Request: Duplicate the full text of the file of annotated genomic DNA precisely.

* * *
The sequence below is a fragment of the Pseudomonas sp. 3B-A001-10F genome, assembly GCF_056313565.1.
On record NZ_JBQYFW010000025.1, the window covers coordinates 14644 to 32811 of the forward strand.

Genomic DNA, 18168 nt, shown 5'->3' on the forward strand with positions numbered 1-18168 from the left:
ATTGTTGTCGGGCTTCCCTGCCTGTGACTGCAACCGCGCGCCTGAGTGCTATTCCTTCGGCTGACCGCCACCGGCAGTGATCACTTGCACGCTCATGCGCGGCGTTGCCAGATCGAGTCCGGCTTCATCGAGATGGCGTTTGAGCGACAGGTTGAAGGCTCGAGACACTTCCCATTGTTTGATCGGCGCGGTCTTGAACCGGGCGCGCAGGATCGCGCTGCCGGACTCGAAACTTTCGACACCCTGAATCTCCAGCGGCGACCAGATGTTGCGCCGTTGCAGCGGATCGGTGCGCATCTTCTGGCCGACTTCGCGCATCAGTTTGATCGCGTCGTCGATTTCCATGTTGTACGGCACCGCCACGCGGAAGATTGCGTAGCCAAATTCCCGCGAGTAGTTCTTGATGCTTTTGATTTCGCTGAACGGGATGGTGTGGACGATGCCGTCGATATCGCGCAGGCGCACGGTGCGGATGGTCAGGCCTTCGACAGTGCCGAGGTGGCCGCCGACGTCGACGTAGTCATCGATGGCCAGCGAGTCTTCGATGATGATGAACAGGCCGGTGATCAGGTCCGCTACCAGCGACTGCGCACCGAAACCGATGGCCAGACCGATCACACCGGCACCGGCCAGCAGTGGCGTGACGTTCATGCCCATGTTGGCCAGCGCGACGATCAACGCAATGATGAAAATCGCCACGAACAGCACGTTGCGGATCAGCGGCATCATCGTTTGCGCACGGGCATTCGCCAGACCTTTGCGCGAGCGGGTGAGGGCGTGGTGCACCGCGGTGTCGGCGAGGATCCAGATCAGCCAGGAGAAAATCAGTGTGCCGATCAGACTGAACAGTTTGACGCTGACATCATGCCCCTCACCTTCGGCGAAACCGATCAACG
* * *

The sequence below is a fragment of the Pseudomonas sp. 3B-A001-10F genome, assembly GCF_056313565.1.
On record NZ_JBQYFW010000025.1, the window covers coordinates 14644 to 32811 of the forward strand.

Genomic DNA, 18168 nt, shown 5'->3' on the forward strand with positions numbered 1-18168 from the left:
ATTGTTGTCGGGCTTCCCTGCCTGTGACTGCAACCGCGCGCCTGAGTGCTATTCCTTCGGCTGACCGCCACCGGCAGTGATCACTTGCACGCTCATGCGCGGCGTTGCCAGATCGAGTCCGGCTTCATCGAGATGGCGTTTGAGCGACAGGTTGAAGGCTCGAGACACTTCCCATTGTTTGATCGGCGCGGTCTTGAACCGGGCGCGCAGGATCGCGCTGCCGGACTCGAAACTTTCGACACCCTGAATCTCCAGCGGCGACCAGATGTTGCGCCGTTGCAGCGGATCGGTGCGCATCTTCTGGCCGACTTCGCGCATCAGTTTGATCGCGTCGTCGATTTCCATGTTGTACGGCACCGCCACGCGGAAGATTGCGTAGCCAAATTCCCGCGAGTAGTTCTTGATGCTTTTGATTTCGCTGAACGGGATGGTGTGGACGATGCCGTCGATATCGCGCAGGCGCACGGTGCGGATGGTCAGGCCTTCGACAGTGCCGAGGTGGCCGCCGACGTCGACGTAGTCATCGATGGCCAGCGAGTCTTCGATGATGATGAACAGGCCGGTGATCAGGTCCGCTACCAGCGACTGCGCACCGAAACCGATGGCCAGACCGATCACACCGGCACCGGCCAGCAGTGGCGTGACGTTCATGCCCATGTTGGCCAGCGCGACGATCAACGCAATGATGAAAATCGCCACGAACAGCACGTTGCGGATCAGCGGCATCATCGTTTGCGCACGGGCATTCGCCAGACCTTTGCGCGAGCGGGTGAGGGCGTGGTGCACCGCGGTGTCGGCGAGGATCCAGATCAGCCAGGAGAAAATCAGTGTGCCGATCAGACTGAACAGTTTGACGCTGACATCATGCCCCTCACCTTCGGCGAAACCGATCAACG